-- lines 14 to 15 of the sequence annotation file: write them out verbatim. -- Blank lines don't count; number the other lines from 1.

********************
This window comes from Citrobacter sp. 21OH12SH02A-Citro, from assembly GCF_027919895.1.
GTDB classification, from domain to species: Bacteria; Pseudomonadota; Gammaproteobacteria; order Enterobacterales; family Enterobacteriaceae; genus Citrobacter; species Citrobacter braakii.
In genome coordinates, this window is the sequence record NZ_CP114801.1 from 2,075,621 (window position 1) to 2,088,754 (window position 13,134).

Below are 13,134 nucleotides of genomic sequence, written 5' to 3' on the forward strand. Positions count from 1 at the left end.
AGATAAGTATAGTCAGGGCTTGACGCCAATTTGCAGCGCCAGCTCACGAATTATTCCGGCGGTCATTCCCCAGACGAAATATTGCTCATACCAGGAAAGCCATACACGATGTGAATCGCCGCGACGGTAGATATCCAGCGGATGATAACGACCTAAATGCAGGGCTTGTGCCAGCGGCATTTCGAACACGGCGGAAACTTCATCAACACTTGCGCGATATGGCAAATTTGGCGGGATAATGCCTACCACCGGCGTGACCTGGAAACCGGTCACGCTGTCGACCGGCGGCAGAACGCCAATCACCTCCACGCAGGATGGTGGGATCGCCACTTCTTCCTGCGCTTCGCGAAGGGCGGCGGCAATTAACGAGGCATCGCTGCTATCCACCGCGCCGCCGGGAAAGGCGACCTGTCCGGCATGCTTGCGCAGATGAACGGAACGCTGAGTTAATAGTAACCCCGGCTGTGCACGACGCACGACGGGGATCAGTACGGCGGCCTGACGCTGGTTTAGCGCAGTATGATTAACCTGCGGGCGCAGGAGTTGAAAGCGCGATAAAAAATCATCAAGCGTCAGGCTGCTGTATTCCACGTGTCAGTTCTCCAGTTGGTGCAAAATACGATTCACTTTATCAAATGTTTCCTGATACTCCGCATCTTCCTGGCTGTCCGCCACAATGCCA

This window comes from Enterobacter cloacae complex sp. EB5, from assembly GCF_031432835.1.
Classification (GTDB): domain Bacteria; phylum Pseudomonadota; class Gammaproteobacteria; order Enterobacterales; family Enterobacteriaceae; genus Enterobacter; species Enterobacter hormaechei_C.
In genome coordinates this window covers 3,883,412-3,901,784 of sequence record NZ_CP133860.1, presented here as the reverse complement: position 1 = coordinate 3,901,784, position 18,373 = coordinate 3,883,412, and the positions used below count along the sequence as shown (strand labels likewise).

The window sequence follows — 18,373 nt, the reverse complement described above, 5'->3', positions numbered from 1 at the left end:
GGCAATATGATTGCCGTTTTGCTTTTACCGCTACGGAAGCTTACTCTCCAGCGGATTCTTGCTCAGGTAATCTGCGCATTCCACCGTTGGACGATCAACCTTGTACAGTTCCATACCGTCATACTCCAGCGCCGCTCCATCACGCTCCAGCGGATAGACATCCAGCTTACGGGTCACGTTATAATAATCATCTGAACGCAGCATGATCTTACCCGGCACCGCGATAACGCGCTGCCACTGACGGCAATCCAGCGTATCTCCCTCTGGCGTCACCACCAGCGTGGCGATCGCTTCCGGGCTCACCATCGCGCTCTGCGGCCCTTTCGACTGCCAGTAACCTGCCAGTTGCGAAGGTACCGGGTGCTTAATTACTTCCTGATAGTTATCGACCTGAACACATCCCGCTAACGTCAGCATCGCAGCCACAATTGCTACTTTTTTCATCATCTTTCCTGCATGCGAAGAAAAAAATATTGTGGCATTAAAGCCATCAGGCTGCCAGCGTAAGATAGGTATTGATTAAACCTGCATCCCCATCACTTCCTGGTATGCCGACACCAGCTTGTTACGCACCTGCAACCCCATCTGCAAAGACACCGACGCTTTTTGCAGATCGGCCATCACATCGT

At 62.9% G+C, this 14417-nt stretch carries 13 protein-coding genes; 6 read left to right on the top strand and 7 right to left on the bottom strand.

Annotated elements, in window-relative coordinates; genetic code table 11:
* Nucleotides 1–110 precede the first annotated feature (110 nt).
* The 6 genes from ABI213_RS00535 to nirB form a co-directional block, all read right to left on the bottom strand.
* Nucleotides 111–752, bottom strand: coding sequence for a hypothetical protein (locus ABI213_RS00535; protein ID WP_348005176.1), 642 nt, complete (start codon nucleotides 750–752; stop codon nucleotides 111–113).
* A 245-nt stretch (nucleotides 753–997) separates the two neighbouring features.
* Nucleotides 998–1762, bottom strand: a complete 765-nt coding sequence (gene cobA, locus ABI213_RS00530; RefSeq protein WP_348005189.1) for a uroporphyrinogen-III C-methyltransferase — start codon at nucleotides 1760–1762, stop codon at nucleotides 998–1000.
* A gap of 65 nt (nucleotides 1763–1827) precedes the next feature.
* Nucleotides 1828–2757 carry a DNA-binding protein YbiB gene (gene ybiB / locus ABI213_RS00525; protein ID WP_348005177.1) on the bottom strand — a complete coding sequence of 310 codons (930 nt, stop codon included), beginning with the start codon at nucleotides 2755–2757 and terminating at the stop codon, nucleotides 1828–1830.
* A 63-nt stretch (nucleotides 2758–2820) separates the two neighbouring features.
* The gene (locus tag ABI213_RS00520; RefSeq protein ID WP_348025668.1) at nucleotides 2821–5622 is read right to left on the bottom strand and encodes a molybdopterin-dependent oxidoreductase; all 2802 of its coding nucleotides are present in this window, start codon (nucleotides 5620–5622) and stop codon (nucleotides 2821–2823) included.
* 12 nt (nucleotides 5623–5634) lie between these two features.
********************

* The 6 genes from ABI213_RS00535 to nirB form a co-directional block, all read right to left on the bottom strand.
* Nucleotides 111–752, bottom strand: coding sequence for a hypothetical protein (locus ABI213_RS00535; protein ID WP_348005176.1), 642 nt, complete (start codon nucleotides 750–752; stop codon nucleotides 111–113).